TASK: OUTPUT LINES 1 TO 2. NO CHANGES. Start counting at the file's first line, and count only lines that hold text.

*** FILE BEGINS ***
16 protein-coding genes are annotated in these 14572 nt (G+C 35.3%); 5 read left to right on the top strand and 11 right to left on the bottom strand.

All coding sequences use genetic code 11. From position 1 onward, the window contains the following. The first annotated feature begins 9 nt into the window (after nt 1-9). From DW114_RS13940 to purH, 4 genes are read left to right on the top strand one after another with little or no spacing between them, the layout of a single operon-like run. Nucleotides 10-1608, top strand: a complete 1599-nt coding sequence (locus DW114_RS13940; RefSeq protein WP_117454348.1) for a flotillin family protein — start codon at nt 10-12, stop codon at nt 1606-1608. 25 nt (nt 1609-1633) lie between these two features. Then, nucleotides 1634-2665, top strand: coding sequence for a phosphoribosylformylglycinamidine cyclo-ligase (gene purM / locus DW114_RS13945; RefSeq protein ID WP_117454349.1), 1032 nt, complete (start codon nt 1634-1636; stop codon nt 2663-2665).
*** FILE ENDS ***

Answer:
16 protein-coding genes are annotated in these 14572 nt (G+C 35.3%); 5 read left to right on the top strand and 11 right to left on the bottom strand.

All coding sequences use genetic code 11. From position 1 onward, the window contains the following. The first annotated feature begins 9 nt into the window (after nt 1-9). From DW114_RS13940 to purH, 4 genes are read left to right on the top strand one after another with little or no spacing between them, the layout of a single operon-like run. Nucleotides 10-1608, top strand: a complete 1599-nt coding sequence (locus DW114_RS13940; RefSeq protein WP_117454348.1) for a flotillin family protein — start codon at nt 10-12, stop codon at nt 1606-1608. 25 nt (nt 1609-1633) lie between these two features. Then, nucleotides 1634-2665, top strand: coding sequence for a phosphoribosylformylglycinamidine cyclo-ligase (gene purM / locus DW114_RS13945; RefSeq protein ID WP_117454349.1), 1032 nt, complete (start codon nt 1634-1636; stop codon nt 2663-2665).